In Israel, life was better -- although the first years were difficult, and money was tight, Milman recalls. "We moved with a few old couches and a lot of art, and a box of records, and we had to rebuild our lives," she says. Until she was 11, both her parents worked two jobs to make ends meet. "I spent a lot of time alone in those early years."

Music was Milman's constant companion, as the family's first purchase in Israel was a turntable. The old-fashioned machine was hard to come by, but the family could not afford a CD player. Before leaving Russia, her father had amassed a comprehensive collection of vinyl records, which he brought to Israel. The collection was a mixture of British rock -- Led Zeppelin and the Beatles -- plus gospel, jazz, and classical music.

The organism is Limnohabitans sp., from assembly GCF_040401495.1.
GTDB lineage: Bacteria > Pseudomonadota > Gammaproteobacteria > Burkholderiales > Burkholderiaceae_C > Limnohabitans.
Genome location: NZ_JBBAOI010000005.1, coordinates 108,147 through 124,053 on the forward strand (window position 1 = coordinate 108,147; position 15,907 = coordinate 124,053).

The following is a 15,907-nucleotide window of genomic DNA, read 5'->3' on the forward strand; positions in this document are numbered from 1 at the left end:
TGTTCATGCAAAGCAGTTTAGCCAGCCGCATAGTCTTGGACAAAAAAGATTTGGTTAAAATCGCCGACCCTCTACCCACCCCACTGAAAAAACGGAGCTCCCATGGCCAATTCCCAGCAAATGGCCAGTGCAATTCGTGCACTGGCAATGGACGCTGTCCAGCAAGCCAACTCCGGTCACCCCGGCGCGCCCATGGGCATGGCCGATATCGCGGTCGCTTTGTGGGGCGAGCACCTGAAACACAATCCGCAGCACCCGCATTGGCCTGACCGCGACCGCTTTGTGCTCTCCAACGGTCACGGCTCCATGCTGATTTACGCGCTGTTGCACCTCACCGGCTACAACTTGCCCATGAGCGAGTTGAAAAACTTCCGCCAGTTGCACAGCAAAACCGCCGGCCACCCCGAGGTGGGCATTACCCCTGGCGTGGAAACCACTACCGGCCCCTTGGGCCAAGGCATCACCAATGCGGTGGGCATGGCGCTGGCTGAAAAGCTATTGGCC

"The thing we would get together around the most was music. I think that's why it entered my life in such a powerful way," Milman says. "Truly, there was no rhyme and reason. We would put on a Stevie Wonder record, a Mahelia Jackson one ... It really enriched my life in a way that I can't even put into words."

Today, Milman says the early influences are her musical inspiration: "Carmen McCray, I adore her ... nobody delivers lyrics like Carmen," she says. "Ella [Fitzgerald], of course, has the most perfect instrument. She truly has an unbelievable voice, and a lot of my earlier jazz came from listening to her records."

When she was 16, security concerns in Israel upended the family's happiness and they moved to Canada. While violence did not touch the family directly, the threat of terrorism and of suicide bombers proved too troubling for her parents. "They just couldn't get over the stress of it," she says. "We very much loved Israel and it was probably the hardest decision my parents had to make that second time."